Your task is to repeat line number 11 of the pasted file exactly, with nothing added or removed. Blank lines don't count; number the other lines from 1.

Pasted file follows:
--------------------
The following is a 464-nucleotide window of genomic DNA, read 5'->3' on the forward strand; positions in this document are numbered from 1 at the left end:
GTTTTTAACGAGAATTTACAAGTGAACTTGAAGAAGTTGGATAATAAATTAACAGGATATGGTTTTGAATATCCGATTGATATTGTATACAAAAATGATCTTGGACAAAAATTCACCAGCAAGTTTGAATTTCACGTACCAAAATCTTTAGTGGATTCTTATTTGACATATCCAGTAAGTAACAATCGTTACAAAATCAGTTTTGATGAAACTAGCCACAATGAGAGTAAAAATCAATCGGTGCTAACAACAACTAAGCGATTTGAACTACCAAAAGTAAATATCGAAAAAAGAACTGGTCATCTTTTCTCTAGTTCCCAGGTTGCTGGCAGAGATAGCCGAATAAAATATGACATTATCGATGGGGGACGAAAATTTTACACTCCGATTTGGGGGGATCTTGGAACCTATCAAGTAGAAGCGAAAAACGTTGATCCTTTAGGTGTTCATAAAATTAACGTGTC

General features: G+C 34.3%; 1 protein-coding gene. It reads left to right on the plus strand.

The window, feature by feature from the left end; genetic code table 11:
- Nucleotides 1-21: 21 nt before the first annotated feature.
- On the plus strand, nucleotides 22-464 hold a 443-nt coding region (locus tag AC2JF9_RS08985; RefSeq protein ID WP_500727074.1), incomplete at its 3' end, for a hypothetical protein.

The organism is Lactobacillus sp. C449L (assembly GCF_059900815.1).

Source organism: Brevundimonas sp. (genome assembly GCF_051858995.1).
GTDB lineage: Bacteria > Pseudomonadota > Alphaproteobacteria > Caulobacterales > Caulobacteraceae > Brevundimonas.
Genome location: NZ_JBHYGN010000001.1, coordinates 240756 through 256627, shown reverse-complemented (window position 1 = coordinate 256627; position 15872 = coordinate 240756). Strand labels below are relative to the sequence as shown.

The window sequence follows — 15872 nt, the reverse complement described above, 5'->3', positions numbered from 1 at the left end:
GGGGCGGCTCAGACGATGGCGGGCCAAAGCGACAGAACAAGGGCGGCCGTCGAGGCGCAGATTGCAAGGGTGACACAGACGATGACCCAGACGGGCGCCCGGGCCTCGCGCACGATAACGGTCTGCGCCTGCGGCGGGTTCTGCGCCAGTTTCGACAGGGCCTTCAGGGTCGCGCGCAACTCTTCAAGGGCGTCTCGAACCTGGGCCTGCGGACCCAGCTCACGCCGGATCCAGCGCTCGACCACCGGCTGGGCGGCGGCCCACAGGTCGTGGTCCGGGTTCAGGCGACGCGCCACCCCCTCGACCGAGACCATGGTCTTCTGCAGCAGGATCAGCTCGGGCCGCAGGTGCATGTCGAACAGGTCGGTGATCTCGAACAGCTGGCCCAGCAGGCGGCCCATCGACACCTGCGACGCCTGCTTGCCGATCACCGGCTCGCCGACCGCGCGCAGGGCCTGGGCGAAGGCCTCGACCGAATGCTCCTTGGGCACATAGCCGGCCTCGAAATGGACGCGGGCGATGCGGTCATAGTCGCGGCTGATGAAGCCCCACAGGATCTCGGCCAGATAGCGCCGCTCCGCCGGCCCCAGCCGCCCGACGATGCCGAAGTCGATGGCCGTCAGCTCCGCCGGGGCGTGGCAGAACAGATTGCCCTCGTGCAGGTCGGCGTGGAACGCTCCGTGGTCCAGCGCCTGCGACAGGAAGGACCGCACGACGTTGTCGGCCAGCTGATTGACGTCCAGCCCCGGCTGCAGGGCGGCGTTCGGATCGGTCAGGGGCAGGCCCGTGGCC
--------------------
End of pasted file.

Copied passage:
The window sequence follows — 15872 nt, the reverse complement described above, 5'->3', positions numbered from 1 at the left end: